Nice tragedy brings back memories of attack on UNC's 'Pit'
Posted July 15, 2016 4:04 p.m. EDT
Updated July 15, 2016 7:16 p.m. EDT
Chapel Hill, N.C. — Julian Wooten said he experienced an uncomfortable sense of deja vu upon hearing of that a truck drove through a Bastille Day celebration in Nice, France, Thursday night, killing at least 84 people and injuring hundreds more.
"When you started hearing details about the car, how it drove through crowds celebrating Bastille Day, you really think about, wow, this is something I’ve gone through, and I know what those people are feeling," Wooten said. "You put yourself back to where you were that day."
Wooten was on "The Pit," a popular gathering spot on the University of North Carolina at Chapel Hill campus, on March 3, 2006, when a Jeep Grand Cherokee barreled through the crowd there, injuring nine people.
"It stops, then it floors it and runs through The Pit, and all you can hear is screams and people just flying off the car like toys almost," Wooten said.
"It was amazing that no one was killed," said James Moeser, who was chancellor of UNC-Chapel Hill at the time. "There was not only the residue of the sadness, but also the grief and the sense of terror that people could’ve died."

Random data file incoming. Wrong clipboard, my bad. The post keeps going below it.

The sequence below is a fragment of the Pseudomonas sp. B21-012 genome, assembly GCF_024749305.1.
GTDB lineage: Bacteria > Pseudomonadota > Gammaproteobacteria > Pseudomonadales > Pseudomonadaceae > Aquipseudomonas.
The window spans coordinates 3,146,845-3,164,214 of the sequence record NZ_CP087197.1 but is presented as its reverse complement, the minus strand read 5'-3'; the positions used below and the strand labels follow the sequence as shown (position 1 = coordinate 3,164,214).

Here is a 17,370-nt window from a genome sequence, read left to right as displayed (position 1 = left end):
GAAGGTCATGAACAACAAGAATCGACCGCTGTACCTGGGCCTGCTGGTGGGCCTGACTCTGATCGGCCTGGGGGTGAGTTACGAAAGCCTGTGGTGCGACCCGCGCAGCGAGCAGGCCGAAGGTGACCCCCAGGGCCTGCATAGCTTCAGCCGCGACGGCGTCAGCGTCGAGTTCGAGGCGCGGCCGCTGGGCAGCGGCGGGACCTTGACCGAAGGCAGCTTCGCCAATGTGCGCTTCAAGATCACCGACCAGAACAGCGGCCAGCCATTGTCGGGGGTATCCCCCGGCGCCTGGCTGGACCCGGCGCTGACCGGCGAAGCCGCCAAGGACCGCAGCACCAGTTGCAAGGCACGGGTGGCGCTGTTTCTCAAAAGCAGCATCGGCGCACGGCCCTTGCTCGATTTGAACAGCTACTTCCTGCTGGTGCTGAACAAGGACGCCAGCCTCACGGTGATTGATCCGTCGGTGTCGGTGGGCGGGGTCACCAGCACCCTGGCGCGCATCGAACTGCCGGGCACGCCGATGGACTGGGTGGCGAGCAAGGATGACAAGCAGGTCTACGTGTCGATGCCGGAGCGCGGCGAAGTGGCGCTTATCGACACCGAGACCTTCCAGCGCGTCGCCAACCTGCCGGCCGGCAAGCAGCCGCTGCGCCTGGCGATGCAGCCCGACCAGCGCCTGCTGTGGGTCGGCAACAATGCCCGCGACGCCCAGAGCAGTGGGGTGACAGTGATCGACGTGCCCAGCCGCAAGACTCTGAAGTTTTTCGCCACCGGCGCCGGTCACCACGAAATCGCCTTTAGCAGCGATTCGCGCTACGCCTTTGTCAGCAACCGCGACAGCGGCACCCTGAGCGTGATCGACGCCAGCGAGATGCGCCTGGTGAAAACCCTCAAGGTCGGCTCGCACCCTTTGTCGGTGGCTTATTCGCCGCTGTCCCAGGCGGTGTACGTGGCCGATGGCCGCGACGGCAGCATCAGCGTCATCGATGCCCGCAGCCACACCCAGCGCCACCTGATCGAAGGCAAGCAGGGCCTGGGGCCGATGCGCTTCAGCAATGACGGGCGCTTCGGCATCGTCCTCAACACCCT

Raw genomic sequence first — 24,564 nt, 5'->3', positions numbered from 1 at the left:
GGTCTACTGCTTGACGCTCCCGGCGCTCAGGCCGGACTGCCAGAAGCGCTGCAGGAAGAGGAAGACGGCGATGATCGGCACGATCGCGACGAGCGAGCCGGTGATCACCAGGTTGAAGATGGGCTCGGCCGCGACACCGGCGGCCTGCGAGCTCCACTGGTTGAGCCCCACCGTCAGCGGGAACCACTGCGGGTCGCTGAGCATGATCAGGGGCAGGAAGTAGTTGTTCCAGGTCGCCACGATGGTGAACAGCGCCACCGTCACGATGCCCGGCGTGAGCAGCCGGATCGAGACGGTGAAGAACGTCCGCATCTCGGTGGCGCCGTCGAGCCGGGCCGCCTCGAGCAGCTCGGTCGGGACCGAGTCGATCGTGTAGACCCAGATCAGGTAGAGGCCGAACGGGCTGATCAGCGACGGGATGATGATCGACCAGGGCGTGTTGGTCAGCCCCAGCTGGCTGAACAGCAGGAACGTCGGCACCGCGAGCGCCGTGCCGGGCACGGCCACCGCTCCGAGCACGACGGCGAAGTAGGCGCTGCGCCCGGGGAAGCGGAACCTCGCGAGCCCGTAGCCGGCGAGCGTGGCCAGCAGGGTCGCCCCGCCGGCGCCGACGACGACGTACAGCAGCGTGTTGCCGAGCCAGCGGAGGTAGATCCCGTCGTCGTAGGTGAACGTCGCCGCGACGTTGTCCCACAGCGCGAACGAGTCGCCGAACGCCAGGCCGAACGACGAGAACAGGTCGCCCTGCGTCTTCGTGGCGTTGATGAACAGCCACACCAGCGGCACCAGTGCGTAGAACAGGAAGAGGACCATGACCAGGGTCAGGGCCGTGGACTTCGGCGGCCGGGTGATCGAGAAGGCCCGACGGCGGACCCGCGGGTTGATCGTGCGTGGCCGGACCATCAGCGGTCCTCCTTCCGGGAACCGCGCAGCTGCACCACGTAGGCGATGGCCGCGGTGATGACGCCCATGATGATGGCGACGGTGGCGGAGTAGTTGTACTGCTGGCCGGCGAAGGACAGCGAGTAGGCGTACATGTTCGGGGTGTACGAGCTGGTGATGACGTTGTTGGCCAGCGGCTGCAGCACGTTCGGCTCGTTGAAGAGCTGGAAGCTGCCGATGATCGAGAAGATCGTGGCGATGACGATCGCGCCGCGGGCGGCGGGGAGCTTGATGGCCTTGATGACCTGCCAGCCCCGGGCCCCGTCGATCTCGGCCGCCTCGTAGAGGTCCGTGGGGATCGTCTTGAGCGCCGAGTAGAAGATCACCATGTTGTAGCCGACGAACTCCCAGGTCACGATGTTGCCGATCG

Moeser was criticized for refusing to call the incident an act of terrorism, especially after graduate student Mohammed Taheri-Azar told police that he drove the rented Jeep into the crowd to avenge the killings of Muslims by the U.S. across the world and wanted to create as much carnage as possible.
"It was clear there was a terrorist element to it, although he was never connected to any group," Moeser said.
Taheri-Azar pleaded guilty to nine counts of attempted murder in August 2008 and was sentenced to 33 years in prison.
"I think labeling it terror was kind of difficult then, but I think it’s obviously an act of hate and terror now," Wooten said. "I would even propose that was really the start of when the world started to change, when we had that even happen here at The Pit."
Moeser agrees, pointing out that 10 years have passed and not much has changed.
"It brings to mind all the things that are dividing our country right now – the very same issues," he said.